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Dreaming a New Normal

If we are wise, we will not go back to the old normal. . . we will go forward. Dreaming a new normal.” Brian McLaren

Throughout this pandemic, I have indeed been praying for wisdom. Not only do I believe we should not try to go back to the “old normal,” but that we cannot go back because it simply does not exist anymore. This pandemic has changed us, opened our eyes to see with greater clarity, forced us into new ways of doing. We must move forward and “dream” a new normal, a new way of being church.

I offer these reflections as I dream, contemplate, and wrestle with the new normal or new way that God is calling us to be the church. This is not a theological dissertation on the meaning of church, an indictment of the past practices and traditions, or even a prescription or blueprint for building a new church. I share these thoughts as a way of inviting you to begin “dreaming a new normal” with me.

It is also taught among us that one holy Christian church will be and remain forever. This is the assembly of all believers among whom the Gospel is preached in its purity and the holy sacraments are administered according to Gospel. (Augsburg Confession, Article VII). And, I would add to this definition - to send the people of God out to be the body of Christ to participate in God’s mission to love and heal the world. The church is the gathering of believers. It is in this gathering that we hear the gospel, not just read about the good news, but hear the gospel proclaimed as an objective reality. It is in this gathering that we share in the sacraments, not simply as an individual gift of grace, but as a way that connects us to whole body of Christ, something more, something larger than our own individual agendas. It is in this gathering that we are called and empowered to participate in God’s mission in the world, a mission we cannot undertake on our own. The gathering is not incidental to being the church. It is of primary importance.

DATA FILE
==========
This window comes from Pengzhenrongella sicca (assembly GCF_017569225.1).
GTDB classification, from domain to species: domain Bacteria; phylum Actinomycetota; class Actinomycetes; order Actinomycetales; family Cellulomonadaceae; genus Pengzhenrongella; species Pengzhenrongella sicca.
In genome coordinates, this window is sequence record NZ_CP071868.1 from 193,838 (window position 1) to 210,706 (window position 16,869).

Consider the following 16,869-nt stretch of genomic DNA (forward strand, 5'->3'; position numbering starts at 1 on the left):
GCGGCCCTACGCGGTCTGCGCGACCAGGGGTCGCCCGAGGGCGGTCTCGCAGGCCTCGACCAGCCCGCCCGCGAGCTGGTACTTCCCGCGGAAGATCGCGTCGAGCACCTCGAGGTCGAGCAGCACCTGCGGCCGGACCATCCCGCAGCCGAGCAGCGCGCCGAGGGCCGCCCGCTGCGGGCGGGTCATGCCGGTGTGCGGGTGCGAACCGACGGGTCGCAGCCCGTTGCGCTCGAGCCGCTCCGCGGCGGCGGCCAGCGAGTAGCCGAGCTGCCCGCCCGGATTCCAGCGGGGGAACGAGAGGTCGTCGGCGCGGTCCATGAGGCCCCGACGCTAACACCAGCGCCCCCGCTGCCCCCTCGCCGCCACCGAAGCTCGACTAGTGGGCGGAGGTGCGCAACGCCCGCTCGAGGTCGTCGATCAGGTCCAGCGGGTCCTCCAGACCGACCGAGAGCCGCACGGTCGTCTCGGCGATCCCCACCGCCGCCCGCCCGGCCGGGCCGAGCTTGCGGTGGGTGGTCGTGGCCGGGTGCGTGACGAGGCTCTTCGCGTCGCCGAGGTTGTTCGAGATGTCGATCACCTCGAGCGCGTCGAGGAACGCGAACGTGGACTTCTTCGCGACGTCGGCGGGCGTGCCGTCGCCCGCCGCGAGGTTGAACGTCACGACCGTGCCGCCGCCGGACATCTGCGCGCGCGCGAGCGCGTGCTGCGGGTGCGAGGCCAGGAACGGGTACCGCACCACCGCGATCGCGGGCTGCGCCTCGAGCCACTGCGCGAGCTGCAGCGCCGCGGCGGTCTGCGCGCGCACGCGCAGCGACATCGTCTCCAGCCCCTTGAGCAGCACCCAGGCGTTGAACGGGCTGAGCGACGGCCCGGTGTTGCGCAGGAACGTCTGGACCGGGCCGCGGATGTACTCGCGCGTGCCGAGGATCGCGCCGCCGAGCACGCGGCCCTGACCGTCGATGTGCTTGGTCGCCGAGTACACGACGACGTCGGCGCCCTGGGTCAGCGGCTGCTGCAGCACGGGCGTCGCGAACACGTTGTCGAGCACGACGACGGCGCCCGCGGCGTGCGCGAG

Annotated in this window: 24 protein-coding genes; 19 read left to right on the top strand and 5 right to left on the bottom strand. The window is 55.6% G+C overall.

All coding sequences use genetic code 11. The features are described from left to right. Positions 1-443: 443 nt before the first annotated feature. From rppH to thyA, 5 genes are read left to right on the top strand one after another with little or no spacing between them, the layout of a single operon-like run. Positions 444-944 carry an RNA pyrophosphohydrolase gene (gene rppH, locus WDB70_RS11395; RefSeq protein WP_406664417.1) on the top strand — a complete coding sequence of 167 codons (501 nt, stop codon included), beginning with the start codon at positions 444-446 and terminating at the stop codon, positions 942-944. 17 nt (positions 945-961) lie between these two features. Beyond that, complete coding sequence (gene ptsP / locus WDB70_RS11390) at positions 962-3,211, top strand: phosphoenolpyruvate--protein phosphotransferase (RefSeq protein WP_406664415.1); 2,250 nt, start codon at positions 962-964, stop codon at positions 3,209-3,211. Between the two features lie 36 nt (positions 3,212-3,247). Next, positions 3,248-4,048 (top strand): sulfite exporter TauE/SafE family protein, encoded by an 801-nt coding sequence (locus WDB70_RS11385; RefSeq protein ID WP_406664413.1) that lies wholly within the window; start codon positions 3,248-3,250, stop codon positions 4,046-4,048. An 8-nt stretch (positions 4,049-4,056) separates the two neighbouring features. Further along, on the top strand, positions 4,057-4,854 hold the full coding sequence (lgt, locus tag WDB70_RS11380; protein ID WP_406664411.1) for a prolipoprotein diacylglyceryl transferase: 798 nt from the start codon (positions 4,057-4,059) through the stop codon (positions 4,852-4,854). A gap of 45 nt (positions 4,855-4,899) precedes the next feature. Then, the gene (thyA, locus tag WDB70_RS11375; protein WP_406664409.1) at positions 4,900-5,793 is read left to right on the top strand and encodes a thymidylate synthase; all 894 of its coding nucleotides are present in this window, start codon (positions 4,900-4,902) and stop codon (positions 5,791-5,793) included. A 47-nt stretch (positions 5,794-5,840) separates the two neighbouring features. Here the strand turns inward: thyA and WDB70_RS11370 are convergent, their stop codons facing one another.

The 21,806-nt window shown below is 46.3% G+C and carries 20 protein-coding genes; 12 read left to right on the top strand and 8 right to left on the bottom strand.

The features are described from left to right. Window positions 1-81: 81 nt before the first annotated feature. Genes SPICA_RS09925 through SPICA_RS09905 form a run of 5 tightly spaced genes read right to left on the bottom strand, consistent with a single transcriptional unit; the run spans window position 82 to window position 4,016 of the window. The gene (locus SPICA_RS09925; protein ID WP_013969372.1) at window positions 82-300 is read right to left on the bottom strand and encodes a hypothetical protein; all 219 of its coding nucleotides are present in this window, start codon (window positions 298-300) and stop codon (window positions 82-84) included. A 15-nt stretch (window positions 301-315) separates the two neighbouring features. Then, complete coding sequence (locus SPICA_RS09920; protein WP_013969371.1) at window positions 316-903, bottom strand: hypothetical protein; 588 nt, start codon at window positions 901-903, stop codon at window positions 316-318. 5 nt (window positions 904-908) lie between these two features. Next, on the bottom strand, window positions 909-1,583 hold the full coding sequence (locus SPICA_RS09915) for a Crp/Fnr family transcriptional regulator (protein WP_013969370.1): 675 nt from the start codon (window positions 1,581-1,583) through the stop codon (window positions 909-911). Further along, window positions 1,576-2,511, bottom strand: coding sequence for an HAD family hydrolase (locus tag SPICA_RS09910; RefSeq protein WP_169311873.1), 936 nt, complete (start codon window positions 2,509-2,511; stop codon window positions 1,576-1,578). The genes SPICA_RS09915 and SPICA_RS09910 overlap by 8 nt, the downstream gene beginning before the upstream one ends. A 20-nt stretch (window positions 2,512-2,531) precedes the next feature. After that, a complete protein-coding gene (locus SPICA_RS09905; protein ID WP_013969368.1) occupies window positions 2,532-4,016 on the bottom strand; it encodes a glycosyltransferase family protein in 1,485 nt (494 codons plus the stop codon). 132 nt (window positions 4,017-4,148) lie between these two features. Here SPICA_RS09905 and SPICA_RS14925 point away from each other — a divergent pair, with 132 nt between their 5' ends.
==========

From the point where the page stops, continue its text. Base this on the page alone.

In these days when we have not been able to “gather” in person in the same way before the pandemic, we have indeed found new ways to gather through technology. While I deeply appreciate the creativity of gathering in new ways as well as recognize the necessity of fathering this way in order to keep neighbors safe, I do not see this as a replacement for the in person, physically present, gathering. What I have learned during these days is that we need community that is incarnational. We need to be with people not just through technology but in person. Think about why we use that phrase to describe being physically present.

It has certainly been convenient for people to be able to stay home on Sunday morning and watch a number of worship services on-line, but it seems that more is going on than convenience. People are really being touched and fed. The “gathering” has expanded. What might we learn from this experience of “gathering” on line that we can bring into our “in person” gatherings? How can we be more intentional about creating space, opportunities, freedom to simply be (although that may not include showing up in your bath robe!) so that our gatherings a